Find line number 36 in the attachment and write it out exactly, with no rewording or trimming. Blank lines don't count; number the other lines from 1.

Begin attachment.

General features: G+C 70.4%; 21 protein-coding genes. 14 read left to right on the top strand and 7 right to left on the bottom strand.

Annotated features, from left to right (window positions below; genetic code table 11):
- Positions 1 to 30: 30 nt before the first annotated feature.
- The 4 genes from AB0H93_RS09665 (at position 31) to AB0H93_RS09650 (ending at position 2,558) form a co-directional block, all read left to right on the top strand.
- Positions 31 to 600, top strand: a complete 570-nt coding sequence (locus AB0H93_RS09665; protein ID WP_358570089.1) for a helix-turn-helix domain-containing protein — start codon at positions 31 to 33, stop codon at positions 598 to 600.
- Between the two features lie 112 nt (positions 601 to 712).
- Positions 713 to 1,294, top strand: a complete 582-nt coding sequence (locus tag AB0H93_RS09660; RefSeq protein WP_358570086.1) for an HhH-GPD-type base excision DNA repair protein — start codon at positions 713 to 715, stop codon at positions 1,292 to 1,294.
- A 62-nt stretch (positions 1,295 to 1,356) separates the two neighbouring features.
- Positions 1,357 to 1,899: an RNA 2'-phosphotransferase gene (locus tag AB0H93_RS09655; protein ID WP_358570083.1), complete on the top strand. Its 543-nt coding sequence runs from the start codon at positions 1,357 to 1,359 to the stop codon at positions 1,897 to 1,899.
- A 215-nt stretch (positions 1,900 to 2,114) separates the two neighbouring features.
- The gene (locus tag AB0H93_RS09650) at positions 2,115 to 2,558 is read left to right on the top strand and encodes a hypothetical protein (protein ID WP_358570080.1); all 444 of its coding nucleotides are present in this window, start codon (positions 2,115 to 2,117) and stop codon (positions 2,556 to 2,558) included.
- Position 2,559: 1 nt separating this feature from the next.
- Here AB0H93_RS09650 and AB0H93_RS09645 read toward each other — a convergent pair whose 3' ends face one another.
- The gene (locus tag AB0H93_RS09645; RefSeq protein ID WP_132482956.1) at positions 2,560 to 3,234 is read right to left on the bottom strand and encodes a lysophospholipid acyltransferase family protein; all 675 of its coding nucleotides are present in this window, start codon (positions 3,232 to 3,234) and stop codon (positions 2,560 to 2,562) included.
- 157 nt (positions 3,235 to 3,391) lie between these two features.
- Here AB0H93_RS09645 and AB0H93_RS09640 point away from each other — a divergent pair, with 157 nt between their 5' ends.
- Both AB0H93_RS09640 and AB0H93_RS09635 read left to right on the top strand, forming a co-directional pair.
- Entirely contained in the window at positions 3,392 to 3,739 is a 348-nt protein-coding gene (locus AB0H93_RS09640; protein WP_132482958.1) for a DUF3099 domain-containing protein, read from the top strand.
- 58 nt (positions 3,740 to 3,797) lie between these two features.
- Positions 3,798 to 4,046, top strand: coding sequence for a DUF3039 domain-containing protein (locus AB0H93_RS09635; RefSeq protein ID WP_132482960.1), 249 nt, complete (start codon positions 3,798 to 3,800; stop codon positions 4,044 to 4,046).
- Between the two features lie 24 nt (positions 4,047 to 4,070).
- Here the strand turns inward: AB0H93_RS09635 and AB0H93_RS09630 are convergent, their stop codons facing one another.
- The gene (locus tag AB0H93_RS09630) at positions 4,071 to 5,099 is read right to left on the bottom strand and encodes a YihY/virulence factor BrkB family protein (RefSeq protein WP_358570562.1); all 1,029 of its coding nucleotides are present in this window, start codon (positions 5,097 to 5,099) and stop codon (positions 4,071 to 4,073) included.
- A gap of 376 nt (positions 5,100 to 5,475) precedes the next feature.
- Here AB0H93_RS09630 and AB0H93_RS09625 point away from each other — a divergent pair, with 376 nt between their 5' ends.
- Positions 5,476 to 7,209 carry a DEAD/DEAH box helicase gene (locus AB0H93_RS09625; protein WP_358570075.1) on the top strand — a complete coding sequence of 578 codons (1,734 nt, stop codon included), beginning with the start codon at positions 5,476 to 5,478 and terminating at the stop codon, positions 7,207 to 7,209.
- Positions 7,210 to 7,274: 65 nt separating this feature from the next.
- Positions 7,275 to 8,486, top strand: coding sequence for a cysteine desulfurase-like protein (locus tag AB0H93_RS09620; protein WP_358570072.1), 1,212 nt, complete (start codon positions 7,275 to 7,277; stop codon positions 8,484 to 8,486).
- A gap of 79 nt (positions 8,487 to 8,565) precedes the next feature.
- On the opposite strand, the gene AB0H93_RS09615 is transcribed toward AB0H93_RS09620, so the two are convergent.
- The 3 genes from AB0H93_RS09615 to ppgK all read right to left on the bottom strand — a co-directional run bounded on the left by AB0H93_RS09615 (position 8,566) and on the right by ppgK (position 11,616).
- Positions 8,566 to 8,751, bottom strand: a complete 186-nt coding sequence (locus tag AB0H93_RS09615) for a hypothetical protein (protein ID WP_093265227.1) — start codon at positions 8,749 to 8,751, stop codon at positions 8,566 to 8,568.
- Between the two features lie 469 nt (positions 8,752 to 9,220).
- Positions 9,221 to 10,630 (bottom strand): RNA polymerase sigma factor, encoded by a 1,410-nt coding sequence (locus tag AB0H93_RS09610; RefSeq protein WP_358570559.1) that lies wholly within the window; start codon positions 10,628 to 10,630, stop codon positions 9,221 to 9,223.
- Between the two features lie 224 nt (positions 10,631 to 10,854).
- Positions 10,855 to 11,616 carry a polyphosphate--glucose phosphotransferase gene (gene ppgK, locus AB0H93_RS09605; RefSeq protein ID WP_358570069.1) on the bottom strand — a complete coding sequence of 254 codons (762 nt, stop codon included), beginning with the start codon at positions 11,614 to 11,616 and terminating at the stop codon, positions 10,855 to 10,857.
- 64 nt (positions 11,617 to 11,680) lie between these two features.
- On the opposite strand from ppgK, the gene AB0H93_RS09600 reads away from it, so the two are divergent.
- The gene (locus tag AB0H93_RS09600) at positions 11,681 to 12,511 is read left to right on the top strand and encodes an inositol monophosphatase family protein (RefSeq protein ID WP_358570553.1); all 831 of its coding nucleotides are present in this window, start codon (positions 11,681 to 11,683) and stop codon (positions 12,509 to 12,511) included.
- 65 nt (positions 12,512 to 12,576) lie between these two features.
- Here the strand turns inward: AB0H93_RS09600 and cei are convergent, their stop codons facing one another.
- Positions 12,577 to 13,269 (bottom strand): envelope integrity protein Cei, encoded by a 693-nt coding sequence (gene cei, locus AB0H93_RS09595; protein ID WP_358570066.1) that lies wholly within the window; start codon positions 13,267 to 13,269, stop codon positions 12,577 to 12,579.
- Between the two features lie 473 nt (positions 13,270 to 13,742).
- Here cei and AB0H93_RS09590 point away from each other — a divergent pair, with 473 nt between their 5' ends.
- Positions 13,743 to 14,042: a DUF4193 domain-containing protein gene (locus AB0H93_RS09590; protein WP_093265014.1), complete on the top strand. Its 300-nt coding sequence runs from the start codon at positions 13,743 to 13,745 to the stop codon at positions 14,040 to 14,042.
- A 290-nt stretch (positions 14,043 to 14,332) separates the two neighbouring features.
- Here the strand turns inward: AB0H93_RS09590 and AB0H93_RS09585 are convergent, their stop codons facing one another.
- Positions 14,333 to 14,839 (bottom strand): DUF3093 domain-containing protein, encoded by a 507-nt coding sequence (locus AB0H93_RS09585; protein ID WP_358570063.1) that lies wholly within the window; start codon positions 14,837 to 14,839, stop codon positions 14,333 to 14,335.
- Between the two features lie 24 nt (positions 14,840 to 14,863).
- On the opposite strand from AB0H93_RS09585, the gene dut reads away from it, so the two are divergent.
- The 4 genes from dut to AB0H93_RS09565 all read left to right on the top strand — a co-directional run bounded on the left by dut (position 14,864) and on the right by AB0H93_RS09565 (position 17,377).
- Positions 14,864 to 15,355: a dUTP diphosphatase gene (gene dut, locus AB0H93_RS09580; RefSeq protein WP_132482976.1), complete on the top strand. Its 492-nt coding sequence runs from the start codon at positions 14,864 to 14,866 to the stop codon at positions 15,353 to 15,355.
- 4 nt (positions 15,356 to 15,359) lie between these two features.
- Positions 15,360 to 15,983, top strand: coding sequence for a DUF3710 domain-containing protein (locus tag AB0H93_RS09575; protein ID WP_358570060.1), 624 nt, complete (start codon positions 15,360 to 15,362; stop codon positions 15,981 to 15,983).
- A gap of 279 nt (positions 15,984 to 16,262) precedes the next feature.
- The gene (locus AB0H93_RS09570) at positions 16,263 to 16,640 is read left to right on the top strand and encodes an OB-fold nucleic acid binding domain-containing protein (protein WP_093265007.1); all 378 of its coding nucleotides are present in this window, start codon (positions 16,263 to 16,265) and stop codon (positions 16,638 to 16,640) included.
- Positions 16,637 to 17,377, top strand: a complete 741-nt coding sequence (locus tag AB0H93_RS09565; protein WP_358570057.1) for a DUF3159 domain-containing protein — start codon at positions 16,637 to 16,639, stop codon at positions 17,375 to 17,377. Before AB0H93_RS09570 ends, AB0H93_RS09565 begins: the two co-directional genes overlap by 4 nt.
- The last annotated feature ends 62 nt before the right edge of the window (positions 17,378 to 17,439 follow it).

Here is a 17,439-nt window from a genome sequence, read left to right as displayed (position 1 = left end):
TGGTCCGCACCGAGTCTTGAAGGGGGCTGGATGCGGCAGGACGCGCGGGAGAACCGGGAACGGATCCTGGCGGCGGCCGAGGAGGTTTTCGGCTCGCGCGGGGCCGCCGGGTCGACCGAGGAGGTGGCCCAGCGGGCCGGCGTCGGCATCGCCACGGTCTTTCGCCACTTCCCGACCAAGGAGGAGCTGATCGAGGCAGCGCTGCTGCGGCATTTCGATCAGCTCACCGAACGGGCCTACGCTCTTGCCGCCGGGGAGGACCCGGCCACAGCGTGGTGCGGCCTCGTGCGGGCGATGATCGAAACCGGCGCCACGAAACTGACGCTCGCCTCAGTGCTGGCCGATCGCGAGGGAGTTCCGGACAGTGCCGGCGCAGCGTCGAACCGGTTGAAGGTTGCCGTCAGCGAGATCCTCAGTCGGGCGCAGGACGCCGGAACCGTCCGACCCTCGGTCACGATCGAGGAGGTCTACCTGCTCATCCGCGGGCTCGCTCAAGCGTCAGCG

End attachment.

- Positions 10,855 to 11,616 carry a polyphosphate--glucose phosphotransferase gene (gene ppgK, locus AB0H93_RS09605; RefSeq protein ID WP_358570069.1) on the bottom strand — a complete coding sequence of 254 codons (762 nt, stop codon included), beginning with the start codon at positions 11,614 to 11,616 and terminating at the stop codon, positions 10,855 to 10,857.